Every Tuesday morning, the gym at Betty G. Ross Park turns into a dance hall and more than a dozen seniors shake their stuff.
â€œJust get out there and wiggle around, we ainâ€™t got no certain way,â€ said Wilma Dellinger, 80, of her and her friendsâ€™ dancing style.
For the past 30 years, the gym has been the place to boogie. Square dancing used to be all the rage, but since numbers of participants have declined, freestyle dancing is more common.
And no excuses are taken from those who say they canâ€™t dance. Just ask Lester Burgess, 70, who joined the group this fall.
â€œI canâ€™t dance,â€ he said. â€œI donâ€™t really understand any of it.â€
But dance he does.
â€œIâ€™ll get up there and stomp around with them,â€ he said.
Men outnumber women in the group, so thereâ€™s often a row of females waiting for their turn on the dance floor. Some, however, get tired of waiting.
â€œThey dance by themselves if they canâ€™t get a man out there,â€ said Betty Ross, 81, the eventâ€™s organizer.
While some of the dancers are new, others have been attending the weekly dances for decades.
Mary Lue Crafton, for example, has made many friends and had many dance partners over the years, some of which have passed away.
â€œWe still think of them,â€ she said. â€œWeâ€™ve had some good times on that floor.â€
She and her husband come to the 9:30 a.m. dance from Hickory. She doesnâ€™t mind he spends most of his time dancing with other women.
â€œIf I donâ€™t go get them, she goes gets them for me,â€ Howard Crafton
The Craftons are the only married couple regularly attending the morning dance sessions. Most of the participants are widows or widowers. That doesnâ€™t mean, however, theyâ€™re hoping to get married again.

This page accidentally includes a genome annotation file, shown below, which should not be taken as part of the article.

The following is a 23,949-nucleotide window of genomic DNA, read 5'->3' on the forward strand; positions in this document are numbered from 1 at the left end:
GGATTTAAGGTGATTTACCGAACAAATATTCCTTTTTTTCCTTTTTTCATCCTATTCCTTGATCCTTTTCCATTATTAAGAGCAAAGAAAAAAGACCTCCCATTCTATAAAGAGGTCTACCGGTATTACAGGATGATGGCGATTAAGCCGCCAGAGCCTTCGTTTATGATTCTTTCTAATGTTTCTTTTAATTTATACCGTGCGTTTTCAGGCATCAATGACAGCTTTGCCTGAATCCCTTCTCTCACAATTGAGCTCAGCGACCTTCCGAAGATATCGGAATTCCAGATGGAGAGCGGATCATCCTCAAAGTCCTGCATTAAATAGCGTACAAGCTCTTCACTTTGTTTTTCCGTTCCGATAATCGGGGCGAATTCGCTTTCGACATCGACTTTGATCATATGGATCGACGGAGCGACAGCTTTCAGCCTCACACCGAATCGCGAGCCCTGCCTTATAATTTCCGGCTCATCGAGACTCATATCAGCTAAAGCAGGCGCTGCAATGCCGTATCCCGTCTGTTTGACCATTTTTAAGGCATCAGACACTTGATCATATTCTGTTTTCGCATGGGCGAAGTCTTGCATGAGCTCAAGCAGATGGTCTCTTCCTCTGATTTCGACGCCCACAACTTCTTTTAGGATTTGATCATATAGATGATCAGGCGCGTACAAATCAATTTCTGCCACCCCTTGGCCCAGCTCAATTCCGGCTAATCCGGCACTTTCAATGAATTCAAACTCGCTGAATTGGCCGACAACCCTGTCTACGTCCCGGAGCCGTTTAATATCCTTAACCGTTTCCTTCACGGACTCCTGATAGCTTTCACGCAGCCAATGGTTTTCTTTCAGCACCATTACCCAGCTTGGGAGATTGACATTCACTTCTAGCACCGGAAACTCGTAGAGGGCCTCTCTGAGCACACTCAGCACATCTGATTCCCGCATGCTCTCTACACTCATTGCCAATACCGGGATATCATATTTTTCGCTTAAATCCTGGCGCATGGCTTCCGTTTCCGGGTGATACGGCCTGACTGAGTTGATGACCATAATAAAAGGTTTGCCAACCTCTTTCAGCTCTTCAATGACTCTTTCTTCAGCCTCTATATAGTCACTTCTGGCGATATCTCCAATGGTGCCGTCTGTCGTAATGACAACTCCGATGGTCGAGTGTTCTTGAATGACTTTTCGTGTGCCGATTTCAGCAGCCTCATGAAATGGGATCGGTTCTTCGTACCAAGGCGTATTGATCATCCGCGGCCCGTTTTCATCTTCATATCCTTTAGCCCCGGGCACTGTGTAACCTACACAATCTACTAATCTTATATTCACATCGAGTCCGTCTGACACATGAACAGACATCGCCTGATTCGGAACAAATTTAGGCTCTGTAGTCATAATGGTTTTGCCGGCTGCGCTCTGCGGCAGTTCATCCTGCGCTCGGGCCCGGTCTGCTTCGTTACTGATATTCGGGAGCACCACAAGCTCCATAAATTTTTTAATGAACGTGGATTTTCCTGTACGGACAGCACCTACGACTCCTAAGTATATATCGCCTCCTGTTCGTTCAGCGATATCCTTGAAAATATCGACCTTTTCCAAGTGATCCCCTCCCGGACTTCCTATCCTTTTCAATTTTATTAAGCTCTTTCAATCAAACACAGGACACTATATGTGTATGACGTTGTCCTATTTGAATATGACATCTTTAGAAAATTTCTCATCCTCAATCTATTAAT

â€œIâ€™m single, but Iâ€™m not looking,â€ said Edna Boyles, 77. â€œIâ€™ve done said â€˜I doâ€™ enough, honey.â€
That said, there are others in the group who wouldnâ€™t be opposed to meeting someone nice.
â€œIâ€™m just looking now,â€ Burgess said.
Over the past 30 years, many married couples met and courted at the gym. Now the feeling is more about fellowship.
â€œWeâ€™re just brothers and sisters,â€ said Mary Lue Crafton. â€œWe look forward to seeing each other every Tuesday morning.â€
There is, however, hugging every now and again.
â€œThat does feel good â€“ to hold them, give a good hug,â€ said Walker Black, 88, an avid dancer.
The group of friends celebrates each otherâ€™s birthdays every month and supports one another through hard times.
They also share a love of old country music.
â€œI like it all,â€ said Beulah Reynolds, 84, of the music played during the dancing.
That said, she prefers â€œfast-goingâ€ tunes.
â€œBut slowâ€™s all right for us. We move kind of slowly,â€ she said.
And while some may move slowly, they still love to dance.
â€œItâ€™s the best exercise,â€ Ross said.
Want to go? Dancing is held at the gym at Betty G. Ross Park every Tuesday morning beginning at 9:30 a.m. Refreshments are provided and everyone is welcome.
by Sarah Grano